array – Are there fixes in Kotlin?


Good morning StackOverflow community!

I am learning to program in Kotlin and I have had a question regarding its basic concepts, specifically in regards to arrays and lists.

Lists based on what I have investigated can be both mutable and immutable, however arrays can only be immutable. Taking into account that the lists have a practically identical operation to the arrays, then:

1) Why do fixes exist in Kotlin?

2) Why not always use lists?

3) Are there specific cases in which an arrangement is more convenient than a list?

I have a lot of these questions because trying to make a similarity in PHP for example arrays and objects exist. Both fulfill particular functions and even though both are naturally mutable, it can be differentiated according to the level of complexity of the matter at hand, when to choose one and when to choose another.

In Kotlin I can't define any major differences that would motivate me to ever use arrays instead of lists.

Thank you very much for the collaboration you can give me! All the best.


Note: I have used the word array instead of array because I am more used to it

Why do fixes exist in kotlin?

Java compatibility

Note that Kotlin is designed for maximum Java compatibility, so the inclusion of Arrays has a lot to do with their existence in Java.

Arrays have a clear implementation

An array is a clear and defined type: a fixed-length container of elements of the same type, accessed by index, and which is mutable.

A list is a specification: a behavior is defined (a collection of elements of the same type that can be iterated, that can access the elements given an index -not necessarily direct access by index- …

Arrays and Immutable Lists Have Different Generic Behavior

And this point is complicated, because in Java an array is not generic . The Kotlin engineers decided to eliminate primitives entirely for a rounder and more stable type system, and in their effort they further blurred the differences between lists and arrays.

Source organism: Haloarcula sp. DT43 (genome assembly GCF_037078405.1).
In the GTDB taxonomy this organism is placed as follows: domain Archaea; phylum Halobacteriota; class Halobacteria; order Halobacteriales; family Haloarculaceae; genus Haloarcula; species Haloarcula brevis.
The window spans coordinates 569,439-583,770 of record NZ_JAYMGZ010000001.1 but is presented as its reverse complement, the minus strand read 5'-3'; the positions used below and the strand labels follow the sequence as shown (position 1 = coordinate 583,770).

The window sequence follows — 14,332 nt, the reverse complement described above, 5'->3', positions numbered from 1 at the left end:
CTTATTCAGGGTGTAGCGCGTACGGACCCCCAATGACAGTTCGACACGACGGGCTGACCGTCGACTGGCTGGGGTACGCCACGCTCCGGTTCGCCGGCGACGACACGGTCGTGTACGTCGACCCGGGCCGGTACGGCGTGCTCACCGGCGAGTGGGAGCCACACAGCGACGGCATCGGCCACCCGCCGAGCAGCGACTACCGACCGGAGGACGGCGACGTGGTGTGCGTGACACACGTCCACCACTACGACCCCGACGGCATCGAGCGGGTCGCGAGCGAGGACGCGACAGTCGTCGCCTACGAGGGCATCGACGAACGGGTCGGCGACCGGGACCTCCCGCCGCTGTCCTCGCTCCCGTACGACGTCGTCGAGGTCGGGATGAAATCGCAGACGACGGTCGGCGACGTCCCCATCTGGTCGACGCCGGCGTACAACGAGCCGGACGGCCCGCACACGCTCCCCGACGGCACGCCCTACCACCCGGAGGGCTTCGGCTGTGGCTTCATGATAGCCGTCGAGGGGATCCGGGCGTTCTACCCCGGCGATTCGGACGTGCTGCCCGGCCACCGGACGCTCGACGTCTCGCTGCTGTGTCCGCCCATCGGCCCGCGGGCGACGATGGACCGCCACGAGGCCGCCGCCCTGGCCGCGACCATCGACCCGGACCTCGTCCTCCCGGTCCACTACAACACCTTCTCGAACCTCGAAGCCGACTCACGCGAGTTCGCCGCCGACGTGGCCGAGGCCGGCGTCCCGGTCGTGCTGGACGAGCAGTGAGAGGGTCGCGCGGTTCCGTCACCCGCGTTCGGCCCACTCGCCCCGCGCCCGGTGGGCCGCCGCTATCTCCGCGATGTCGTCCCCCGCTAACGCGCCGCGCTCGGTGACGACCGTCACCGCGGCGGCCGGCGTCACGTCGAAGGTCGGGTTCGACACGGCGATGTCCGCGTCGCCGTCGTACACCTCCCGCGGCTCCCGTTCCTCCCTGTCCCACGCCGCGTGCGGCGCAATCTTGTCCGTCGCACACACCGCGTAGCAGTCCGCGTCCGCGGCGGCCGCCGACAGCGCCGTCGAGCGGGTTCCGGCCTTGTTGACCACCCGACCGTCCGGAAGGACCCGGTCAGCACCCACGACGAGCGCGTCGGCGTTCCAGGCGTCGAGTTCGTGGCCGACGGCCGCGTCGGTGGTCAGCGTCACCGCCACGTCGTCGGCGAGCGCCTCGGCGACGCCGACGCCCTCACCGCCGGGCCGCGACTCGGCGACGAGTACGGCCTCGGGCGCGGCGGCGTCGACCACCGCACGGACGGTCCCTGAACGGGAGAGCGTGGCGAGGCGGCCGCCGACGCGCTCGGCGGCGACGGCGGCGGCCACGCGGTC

If you look at the doc article on generics, you will find that it differs between arrays and immutable lists in variance. It is a somewhat complex topic that would make this answer much longer so it will be enough for me to tell you in kotlin, Array<Int> is not an Array<Number> subtype, while List<Int> is a subtype of List<Number>

Arrays have specific types for their primitive counterparts in Java

Aside from the generic Array<T> , Kotlin includes specific types that translate literally to their primitive counterpart, such as IntArray or DoubleArray .

Its correspondence, taking an array of integers as an example, is the following:

  • IntArrayint[]
  • Array<Int>Integer[]

In summary

The differences between arrays and lists are very blurred in kotlin, since the decisions engineers made to kill primitive types and divide lists into mutable and immutable brought the two types very close. They have certain differences, but they are not very noticeable and the lists almost always win.

Why not always use lists?

Why not? In Java, lists were introduced later than arrays and offer a huge improvement in usability. In Effective Java, Joshua Bloch recommended using lists on top of arrays whenever possible, and this is how it has been done so far.

The existence of arrays in kotlin is probably a residue of compatibility, and they offer very little advantage in exchange for little flexibility.

Are there specific cases where an array is more convenient than a list?

There are cases, for example, if you know that you are going to work with a fixed number of elements and you want to access and change those elements. But it is an unlikely case and the mutable list can perfectly fulfill this function, as well as allowing you to change your implementation later if you prefer.

Scroll to Top